A consortium of Japanese companies made up 21 Japanese big hitters that include Toyota and Honda are working on technologies that will do away with auxiliary cables, wires to power sensors and switches.
They plan to develop components that do not need an external power source but instead, uses energy such as vibration, heat or light to be converted into electricity. It has been compared to the mechanism found in a mechanical watch that winds itself up trough the movement of a person’s arm, thereby doing away with batteries altogether.
The technology will save on the need for cables that send power to the long list of sensors available in modern cars today. If the technology is employed, it could save weight and help improve fuel efficiency. Not to mention add to the car’s coolness factor.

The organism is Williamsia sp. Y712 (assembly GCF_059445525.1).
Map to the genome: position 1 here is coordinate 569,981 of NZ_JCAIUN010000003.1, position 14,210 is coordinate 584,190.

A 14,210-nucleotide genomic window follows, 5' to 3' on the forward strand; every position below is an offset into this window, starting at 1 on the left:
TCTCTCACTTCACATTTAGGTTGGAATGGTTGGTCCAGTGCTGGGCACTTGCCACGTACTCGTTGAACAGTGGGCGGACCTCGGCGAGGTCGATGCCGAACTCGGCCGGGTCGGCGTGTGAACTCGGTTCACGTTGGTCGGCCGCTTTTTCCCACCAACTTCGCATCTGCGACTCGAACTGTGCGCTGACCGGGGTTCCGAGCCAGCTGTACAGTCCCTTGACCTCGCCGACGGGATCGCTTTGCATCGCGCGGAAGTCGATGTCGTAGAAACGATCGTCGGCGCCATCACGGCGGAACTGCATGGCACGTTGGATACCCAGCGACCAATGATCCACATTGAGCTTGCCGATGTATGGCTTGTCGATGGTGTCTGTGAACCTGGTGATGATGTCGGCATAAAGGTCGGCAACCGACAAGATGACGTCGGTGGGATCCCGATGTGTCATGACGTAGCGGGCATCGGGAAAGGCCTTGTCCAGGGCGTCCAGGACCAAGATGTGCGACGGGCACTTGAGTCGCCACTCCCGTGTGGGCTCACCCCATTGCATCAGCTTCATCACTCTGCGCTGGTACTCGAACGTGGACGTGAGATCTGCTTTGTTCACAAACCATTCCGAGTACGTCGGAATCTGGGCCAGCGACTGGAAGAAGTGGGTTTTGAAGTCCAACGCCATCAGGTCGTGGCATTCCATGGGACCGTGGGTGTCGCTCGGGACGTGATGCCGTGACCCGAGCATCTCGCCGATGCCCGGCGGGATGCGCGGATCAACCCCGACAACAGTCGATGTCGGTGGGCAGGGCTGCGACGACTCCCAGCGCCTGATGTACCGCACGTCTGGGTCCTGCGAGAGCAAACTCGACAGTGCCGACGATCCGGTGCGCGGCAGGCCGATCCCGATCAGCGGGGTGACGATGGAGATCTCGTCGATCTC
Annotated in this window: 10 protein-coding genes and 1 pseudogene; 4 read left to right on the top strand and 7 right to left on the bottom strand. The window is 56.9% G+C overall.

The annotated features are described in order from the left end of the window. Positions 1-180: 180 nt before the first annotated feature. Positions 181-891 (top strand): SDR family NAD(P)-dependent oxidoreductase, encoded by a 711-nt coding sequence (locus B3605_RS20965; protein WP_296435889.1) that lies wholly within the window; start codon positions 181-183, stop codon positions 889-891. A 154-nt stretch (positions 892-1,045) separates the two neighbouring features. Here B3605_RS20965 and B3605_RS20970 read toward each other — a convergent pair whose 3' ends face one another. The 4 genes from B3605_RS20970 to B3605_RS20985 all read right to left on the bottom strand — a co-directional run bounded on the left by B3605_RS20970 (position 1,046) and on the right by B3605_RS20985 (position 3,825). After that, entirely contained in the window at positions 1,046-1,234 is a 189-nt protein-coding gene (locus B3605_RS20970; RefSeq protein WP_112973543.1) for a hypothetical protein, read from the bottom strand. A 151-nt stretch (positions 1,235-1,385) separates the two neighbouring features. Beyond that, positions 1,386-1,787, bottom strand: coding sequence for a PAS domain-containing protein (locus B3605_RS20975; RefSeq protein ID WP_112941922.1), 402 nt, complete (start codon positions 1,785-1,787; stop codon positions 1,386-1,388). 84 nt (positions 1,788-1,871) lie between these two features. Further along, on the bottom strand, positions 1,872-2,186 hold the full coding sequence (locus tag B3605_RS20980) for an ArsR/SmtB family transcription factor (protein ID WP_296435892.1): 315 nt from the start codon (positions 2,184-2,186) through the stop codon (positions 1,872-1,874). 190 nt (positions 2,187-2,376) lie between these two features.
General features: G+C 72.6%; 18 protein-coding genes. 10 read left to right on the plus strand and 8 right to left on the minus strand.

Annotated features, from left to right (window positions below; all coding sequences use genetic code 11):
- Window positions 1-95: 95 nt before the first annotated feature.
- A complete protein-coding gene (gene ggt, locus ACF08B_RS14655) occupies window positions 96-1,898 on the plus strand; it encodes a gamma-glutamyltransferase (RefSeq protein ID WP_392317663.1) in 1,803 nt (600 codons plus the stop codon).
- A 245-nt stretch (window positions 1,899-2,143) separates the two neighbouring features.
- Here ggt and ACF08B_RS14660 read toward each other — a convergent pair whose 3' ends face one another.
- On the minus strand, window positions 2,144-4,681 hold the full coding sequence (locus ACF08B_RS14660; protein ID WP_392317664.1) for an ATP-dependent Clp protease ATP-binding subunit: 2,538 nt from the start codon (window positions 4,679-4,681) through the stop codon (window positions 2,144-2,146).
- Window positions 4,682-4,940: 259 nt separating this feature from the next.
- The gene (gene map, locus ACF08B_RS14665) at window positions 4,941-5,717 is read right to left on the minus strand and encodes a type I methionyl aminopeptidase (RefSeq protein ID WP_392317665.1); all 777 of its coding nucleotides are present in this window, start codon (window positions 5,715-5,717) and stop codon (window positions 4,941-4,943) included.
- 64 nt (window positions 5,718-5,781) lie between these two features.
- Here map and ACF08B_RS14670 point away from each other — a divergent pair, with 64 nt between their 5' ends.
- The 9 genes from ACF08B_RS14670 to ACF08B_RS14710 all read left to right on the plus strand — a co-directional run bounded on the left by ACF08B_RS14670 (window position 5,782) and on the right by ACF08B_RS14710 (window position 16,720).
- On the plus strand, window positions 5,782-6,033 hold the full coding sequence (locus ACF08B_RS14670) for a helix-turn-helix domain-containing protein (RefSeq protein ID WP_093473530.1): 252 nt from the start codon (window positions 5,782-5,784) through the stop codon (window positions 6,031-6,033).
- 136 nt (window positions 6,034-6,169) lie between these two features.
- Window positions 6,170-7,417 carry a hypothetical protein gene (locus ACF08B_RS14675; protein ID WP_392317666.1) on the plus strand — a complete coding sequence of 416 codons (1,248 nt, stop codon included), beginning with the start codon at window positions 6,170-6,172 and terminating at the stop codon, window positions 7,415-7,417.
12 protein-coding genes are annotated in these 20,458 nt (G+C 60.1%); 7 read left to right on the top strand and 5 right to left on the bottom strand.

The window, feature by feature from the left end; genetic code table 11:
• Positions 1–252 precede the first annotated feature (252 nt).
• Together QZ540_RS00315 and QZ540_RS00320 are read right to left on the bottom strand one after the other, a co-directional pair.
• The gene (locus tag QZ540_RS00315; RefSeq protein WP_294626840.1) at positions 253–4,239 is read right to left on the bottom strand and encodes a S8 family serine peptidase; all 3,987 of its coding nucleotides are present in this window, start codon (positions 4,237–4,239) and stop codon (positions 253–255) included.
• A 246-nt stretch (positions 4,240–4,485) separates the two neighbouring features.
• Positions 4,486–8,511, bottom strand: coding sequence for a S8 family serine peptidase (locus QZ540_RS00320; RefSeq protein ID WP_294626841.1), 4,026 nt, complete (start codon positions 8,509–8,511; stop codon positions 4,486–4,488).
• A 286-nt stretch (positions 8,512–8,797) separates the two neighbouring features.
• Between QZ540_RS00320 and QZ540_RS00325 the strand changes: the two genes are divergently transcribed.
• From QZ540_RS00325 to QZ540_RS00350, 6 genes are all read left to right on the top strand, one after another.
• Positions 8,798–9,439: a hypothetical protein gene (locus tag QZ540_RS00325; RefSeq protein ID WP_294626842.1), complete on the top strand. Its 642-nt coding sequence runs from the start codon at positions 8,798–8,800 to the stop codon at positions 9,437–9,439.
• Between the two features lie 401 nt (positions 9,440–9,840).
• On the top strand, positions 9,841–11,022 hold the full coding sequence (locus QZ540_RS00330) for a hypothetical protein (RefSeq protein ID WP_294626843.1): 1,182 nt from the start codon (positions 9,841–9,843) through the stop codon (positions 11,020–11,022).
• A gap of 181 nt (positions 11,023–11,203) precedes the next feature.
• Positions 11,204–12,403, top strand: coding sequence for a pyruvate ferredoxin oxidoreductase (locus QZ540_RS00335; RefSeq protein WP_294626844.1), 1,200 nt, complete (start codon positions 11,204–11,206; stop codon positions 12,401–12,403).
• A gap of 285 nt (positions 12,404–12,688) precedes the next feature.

“The consortium is still studying the issue from various angles and exchanging information among its members. As such, nothing has been decided yet regarding joint development or commercialization,” said Toyota Motor Corp. spokesmen Paul Nolasco.
Not the first to toy with the idea, Pirelli already uses similar technology in its “Cyber Tyre”. It uses a vibration-powered computer chip, which provides information such as air pressure and road conditions to the car.
Other technologies include ones being researched by GM and BMW, which involve turning engine or exhaust heat to electricity to power vehicle electronics. It is called energy harvesting and has been around for some time. The only thing stopping companies from using it, is its high cost and the added size of the tech.